In 2020, the business travel industry suffered massive financial losses when the coronavirus pandemic grounded flights worldwide and forced corporate America to replace out-of-town business meetings with Zoom conferences and other forms of virtual communication.
However, as the pandemic enters its second year, the hospitality industry hopes it can make a comeback by catering to the needs of two rapidly growing business populations: remote workers and digital nomads.
Last spring, many employers adopted work-from-home policies to help prevent the spread of COVID-19. Since then, several major companies, including Twitter, Microsoft, Salesforce and Spotify, have announced that their employees can work remotely on a permanent basis.
Some hotels are starting to take advantage of the work-from-anywhere trend by adding amenities aimed at remote workers, such as dedicated workspaces, upgraded Wi-Fi, in-app services, Internet of Things tools and easy access to local services.
Meanwhile, citizenM, an “affordable luxury” hotel chain with properties in North America, Europe and Asia, has introduced a global passport subscription service that allows digital nomads to move freely between its 21 global hotels.
“We certainly think that this new sort of lifestyle will attract a certain type of person that wants to also blend in their personal interests and passions [with] not having to be tied down so much to a fixed location,” said Ernest Lee, the company’s North American head of development and investments, in an interview with TechRepublic.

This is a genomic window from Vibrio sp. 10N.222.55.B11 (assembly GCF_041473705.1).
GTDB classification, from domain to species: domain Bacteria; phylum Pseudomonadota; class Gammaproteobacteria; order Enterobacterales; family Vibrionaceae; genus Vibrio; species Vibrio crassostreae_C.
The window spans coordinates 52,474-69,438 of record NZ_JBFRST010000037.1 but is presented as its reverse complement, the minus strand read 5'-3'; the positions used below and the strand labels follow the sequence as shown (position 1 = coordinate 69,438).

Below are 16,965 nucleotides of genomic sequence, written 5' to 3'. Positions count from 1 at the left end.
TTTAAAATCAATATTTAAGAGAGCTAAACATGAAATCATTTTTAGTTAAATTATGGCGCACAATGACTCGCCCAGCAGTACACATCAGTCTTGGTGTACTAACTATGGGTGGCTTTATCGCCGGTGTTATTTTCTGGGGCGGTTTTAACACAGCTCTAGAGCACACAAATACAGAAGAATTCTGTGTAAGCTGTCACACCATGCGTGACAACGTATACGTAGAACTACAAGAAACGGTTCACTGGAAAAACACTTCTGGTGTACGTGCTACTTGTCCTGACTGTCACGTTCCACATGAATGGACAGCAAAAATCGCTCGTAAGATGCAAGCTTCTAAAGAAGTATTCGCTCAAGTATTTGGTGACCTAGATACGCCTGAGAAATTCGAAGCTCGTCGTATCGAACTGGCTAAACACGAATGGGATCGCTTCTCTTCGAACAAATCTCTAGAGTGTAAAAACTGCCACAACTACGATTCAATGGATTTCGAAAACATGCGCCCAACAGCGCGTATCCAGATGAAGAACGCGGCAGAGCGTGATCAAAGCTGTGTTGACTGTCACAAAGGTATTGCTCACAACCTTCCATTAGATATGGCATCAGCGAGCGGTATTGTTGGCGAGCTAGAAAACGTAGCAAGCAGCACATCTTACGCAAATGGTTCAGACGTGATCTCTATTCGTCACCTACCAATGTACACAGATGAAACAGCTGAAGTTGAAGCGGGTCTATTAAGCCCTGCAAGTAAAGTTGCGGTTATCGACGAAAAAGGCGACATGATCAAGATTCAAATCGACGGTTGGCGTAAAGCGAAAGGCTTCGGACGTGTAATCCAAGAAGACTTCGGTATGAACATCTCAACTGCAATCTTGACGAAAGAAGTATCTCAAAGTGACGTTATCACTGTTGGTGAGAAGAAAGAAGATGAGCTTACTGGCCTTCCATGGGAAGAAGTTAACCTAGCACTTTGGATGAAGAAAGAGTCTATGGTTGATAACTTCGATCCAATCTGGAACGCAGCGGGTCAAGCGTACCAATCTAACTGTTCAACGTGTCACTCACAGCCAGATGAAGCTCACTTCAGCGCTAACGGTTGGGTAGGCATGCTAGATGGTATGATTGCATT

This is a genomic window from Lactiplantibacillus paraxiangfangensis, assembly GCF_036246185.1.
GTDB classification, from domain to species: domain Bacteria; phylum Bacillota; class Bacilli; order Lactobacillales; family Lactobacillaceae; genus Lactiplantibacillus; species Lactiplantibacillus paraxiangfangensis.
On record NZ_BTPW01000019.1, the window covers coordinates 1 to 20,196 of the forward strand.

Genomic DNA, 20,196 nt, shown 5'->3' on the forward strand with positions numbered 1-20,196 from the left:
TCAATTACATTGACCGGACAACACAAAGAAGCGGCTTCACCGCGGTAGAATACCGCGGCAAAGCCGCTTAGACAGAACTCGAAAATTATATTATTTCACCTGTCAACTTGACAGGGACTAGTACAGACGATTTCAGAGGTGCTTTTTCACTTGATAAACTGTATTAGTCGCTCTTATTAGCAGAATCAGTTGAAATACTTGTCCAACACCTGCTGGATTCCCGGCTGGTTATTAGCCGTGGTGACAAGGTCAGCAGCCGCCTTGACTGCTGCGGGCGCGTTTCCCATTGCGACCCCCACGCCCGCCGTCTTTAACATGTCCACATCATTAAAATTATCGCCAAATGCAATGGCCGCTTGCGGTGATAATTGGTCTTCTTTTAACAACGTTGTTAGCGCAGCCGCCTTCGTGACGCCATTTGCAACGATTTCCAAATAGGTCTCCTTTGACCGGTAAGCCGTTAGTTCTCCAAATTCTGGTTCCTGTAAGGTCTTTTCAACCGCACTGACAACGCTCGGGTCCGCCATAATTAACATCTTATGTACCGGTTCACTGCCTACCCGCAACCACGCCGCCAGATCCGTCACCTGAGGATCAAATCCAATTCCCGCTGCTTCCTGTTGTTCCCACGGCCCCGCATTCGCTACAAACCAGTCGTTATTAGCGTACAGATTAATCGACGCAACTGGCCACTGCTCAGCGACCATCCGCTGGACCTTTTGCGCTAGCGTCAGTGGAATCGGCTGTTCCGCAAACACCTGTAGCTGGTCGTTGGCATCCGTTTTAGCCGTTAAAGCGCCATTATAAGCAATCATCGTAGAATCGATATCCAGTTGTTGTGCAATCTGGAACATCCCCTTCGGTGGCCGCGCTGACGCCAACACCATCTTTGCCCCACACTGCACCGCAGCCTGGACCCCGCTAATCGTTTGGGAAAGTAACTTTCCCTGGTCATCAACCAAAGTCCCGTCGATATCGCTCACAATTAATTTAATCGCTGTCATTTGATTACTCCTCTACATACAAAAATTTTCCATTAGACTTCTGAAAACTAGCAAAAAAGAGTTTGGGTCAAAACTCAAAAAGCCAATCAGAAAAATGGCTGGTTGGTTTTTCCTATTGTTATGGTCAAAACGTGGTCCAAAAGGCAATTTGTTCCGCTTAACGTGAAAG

The chain also offers a fixed-price corporate subscription that provides hotel rooms and meeting areas for remote employees who need coworking space.
However, it’s not all about work. Steven Schumacher, director of sales at destination marketing organization Discover Dunwoody in Georgia, predicted that remote workers will increasingly blend business travel with vacations in the post-pandemic world.
“I think we will see these two worlds come together, as more and more business travelers opt to bring their families on trips,” Schumacher said. “The ‘bleisure’ travel trend will become more prevalent.”
Thanks to the remote work revolution, many couples and families can now go on “bizcations” for weeks or months at a time, and properties that offer long-term, child- and work-friendly accommodations could become more common.
“People are realizing, ‘I don’t have to get back home, I don’t have to go to the office,’” Misty Belles, managing director of global public relations for travel network Virtuoso, told National Geographic. “We’re seeing almost like rental agreements, where they’re staying at a hotel for two to three months.”